Everything you need to know about 'Evil Genius', Netflix's bizarre new true-crime documentary
The truth about Brian Wells the Pizza Bomber who robbed a bank with an explosive device around his neck
What is Evil Genius?
A four-part documentary series, new to Netflix, three hours 20 minutes in total, based around the deeply strange events in 2003 – including a bank robbery that incorporated a ‘collar bomb’ – that led to the death of pizza delivery man Brian Wells.
On August 28th, Wells entered the Erie, Pennsylvania branch of PNC Financial Services, wearing a bomb around his neck and carrying an unusual shotgun shaped like a walking stick. He handed the teller a note demanding $250,000. She was unable to access more than $8,702, which he took.
A quarter of an hour later, police apprehended him. He explained that three people, who he couldn’t name, had fitted the bomb to him, given him the shotgun and ordered him to rob the bank. He said that completing the robbery and some other tasks would lead him to a series of four keys that he could use to remove the bomb. The bomb squad was called, but before they could arrive, the device was remotely detonated, blowing Wells’ chest open and killing him.
Hang on. Erie, Pennsylvania? Wasn’t that a TV show?
No, you are thinking of Eerie, Indiana.
Where did the bomb come from, then?
Well, here’s where it gets very, very strange. Earlier on the afternoon of the robbery, Wells had delivered some pizzas to an address where, according to investigators, he’d been planning to be fitted with a fake bomb. He’d helped come up with a plan to rob the bank, which involved him claiming he’d be blown up unless he was given the money. However, when he turned up with the pizzas, unbeknownst to him there had been a change of plan (which he learned about with a gun pointed at him) and he was fitted with a real bomb instead. He thought he was part of one nefarious plan and was actually part of a different one.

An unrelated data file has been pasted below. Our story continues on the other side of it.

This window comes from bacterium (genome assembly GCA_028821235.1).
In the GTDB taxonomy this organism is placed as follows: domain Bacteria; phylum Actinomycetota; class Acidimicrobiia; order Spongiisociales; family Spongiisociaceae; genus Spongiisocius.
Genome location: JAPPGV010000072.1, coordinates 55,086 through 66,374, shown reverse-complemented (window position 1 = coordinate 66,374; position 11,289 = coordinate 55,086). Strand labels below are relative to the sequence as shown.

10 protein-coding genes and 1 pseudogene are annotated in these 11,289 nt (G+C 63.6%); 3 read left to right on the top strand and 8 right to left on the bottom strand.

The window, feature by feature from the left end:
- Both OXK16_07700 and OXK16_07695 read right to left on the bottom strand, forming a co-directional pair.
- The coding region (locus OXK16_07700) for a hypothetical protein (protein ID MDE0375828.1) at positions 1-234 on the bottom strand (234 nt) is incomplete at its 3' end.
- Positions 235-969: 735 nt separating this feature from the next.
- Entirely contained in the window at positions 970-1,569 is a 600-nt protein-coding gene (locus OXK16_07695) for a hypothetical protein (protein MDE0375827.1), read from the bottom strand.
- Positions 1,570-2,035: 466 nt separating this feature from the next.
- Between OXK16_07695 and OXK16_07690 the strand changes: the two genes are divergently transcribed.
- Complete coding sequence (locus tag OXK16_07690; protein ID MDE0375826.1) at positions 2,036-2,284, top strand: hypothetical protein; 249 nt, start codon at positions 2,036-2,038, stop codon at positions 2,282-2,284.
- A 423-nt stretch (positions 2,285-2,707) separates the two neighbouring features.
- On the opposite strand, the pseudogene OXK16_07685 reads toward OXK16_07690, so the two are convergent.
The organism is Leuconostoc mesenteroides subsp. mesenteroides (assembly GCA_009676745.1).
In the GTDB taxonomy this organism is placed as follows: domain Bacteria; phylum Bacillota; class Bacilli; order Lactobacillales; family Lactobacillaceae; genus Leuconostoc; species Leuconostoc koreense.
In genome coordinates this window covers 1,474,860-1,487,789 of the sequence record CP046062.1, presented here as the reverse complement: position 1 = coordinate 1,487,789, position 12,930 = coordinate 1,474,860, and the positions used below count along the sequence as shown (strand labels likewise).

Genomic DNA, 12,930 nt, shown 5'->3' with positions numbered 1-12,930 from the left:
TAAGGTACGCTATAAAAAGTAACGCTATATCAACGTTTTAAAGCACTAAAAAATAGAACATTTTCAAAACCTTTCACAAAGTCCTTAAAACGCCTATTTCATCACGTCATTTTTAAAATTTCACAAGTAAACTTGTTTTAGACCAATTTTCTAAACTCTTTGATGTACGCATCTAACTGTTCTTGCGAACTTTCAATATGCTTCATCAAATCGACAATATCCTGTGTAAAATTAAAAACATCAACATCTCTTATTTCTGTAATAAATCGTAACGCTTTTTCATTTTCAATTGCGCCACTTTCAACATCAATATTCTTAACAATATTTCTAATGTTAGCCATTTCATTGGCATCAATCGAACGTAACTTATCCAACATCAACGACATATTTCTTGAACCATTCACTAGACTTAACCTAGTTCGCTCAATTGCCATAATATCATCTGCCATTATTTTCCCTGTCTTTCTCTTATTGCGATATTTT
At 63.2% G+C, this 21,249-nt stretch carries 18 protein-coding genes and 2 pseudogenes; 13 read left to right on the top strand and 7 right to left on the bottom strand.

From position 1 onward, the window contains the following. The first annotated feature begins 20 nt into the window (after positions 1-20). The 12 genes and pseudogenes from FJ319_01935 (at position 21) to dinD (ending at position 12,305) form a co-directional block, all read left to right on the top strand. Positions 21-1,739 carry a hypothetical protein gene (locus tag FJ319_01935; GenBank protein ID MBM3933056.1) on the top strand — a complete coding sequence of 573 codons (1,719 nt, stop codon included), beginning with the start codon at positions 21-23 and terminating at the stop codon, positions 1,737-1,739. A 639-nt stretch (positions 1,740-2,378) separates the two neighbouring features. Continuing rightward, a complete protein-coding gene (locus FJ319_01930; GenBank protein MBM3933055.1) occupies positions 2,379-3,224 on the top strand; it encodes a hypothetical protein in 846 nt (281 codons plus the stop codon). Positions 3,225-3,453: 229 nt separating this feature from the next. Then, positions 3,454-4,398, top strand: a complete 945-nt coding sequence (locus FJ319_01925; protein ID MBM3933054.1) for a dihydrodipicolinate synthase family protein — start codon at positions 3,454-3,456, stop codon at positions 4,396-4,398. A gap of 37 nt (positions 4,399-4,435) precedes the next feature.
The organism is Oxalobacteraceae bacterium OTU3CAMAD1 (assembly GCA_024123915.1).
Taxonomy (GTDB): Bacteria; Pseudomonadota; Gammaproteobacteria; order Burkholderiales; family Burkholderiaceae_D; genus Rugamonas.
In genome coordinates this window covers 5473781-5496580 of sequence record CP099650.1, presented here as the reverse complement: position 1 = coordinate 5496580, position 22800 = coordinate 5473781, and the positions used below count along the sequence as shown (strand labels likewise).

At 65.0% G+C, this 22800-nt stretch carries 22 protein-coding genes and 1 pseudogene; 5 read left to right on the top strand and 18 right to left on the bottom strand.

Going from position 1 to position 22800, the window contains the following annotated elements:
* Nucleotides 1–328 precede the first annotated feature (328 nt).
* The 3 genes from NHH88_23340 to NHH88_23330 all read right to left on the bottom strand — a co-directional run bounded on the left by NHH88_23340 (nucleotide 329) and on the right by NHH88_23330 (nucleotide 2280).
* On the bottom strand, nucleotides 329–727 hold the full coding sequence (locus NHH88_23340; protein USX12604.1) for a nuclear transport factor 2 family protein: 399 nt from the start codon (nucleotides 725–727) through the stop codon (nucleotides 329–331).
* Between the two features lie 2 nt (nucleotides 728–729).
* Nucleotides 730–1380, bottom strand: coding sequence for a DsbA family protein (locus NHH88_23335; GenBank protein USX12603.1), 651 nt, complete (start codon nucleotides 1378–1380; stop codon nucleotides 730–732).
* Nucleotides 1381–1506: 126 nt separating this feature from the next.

Yeah, a plan that started out strange just got stranger. Loads of details involving the bomb were just that little bit off as well.
– The tasks in the note could not possibly be completed in the time allotted to them.
– The bomb contained odd redundant parts, like a mobile phone that did nothing and completely useless loops of wire.
– Despite the four keyholes, there were only two locks.
– The note was presented in a deeply strange way in which it appeared to have been traced from a typed-out version, possibly to avoid the culprit being identified from their handwriting.
What actually was the plan then?
It was all pretty complicated. Two of his co-conspirators, Marjorie Diehl-Armstrong and Kenneth Barnes, planned to use him to steal the $250,000 in order to use it to pay Barnes to kill Diehl-Armstrong’s wealthy father. Wells was essentially a patsy, in way over his head and destined to die whatever he did. A third co-conspirator (and ex-boyfriend of Diehl-Armstrong) William Rothstein, later called the police to report a dead body in Diehl-Armstrong’s freezer.
Yeah. During the plotting, Diehl-Armstrong had killed her boyfriend during a dispute about money, recruiting Rothstein to help her hide the body. It wasn’t even the first boyfriend she’d killed – she’d been acquitted for the 1977 shooting death of another boyfriend on the grounds of self-defence.
So she got arrested for that?
She did, and later used her insider knowledge of the Wells case to try and get transferred to a less unpleasant prison. She claimed Rothstein – who by this point had died of cancer – was the mastermind behind the whole thing, while Barnes – also in an attempt to reduce his sentence – claimed it was Marjorie Diehl-Armstrong herself who’d put it all together. Diehl-Armstrong died in prison of breast cancer last year.
So pretty much everyone involved in the case is dead now?
Yes, including Marjorie Diehl-Armstrong’s father, who she’d have stood to get next to nothing from anyway – he had given away most of his fortune and all but removed Marjorie from his will. After expenses were taken out of the $2,000 he left her, she got nothing.
Wasn’t there a film made of this?
The 2011 Jesse Eisenberg/Danny McBride/Aziz Ansari comedy 30 Minutes Or Less bears a lot of similarities to the story, although the filmmakers denied basing any part of it on true events. Brian Wells’ surviving family disagreed though.
How has the documentary been received?
Incredibly well. The Hollywood Reporter says people will find it hard to turn away, CNN calls it “twisted” and the Guardian opts for “meaty”. Meanwhile, former FBI special agent Jerry Clark, one of the predominant interview subjects in the series, was surprised by revelations within it.
Evil Genius is available on Netflix now